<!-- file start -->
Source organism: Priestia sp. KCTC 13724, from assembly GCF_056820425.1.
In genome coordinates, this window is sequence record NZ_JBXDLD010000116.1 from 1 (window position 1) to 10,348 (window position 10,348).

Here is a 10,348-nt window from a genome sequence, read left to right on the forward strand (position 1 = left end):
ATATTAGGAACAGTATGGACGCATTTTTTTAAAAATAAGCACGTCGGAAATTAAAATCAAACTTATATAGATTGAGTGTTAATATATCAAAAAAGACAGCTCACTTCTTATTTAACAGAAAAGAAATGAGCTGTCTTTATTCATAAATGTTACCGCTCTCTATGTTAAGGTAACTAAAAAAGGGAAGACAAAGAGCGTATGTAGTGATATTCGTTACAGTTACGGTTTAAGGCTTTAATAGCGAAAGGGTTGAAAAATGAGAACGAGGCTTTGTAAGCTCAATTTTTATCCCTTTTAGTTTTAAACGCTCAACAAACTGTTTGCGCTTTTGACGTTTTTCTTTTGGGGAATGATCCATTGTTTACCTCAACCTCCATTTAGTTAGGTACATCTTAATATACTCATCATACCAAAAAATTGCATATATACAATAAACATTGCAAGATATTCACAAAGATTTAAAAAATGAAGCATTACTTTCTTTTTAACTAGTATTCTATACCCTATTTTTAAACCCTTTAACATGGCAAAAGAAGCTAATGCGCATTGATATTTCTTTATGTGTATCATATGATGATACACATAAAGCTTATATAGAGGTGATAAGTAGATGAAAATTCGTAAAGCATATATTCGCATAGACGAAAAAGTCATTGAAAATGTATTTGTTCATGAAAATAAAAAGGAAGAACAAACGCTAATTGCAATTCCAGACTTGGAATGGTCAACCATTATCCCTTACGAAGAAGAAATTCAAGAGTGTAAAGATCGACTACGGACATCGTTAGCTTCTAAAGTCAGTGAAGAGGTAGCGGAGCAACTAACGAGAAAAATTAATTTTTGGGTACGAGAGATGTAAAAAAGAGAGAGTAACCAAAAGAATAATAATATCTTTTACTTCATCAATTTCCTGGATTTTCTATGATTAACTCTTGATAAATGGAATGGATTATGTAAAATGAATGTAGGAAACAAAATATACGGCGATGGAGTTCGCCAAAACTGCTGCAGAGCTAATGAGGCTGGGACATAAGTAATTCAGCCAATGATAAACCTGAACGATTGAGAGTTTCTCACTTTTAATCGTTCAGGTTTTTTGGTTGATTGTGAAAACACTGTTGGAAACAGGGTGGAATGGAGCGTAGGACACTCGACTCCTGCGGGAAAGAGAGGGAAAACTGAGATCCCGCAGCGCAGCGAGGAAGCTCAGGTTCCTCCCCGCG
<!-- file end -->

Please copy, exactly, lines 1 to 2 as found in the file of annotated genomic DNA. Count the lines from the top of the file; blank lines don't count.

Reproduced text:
Source organism: Priestia sp. KCTC 13724, from assembly GCF_056820425.1.
In genome coordinates, this window is sequence record NZ_JBXDLD010000116.1 from 1 (window position 1) to 10,348 (window position 10,348).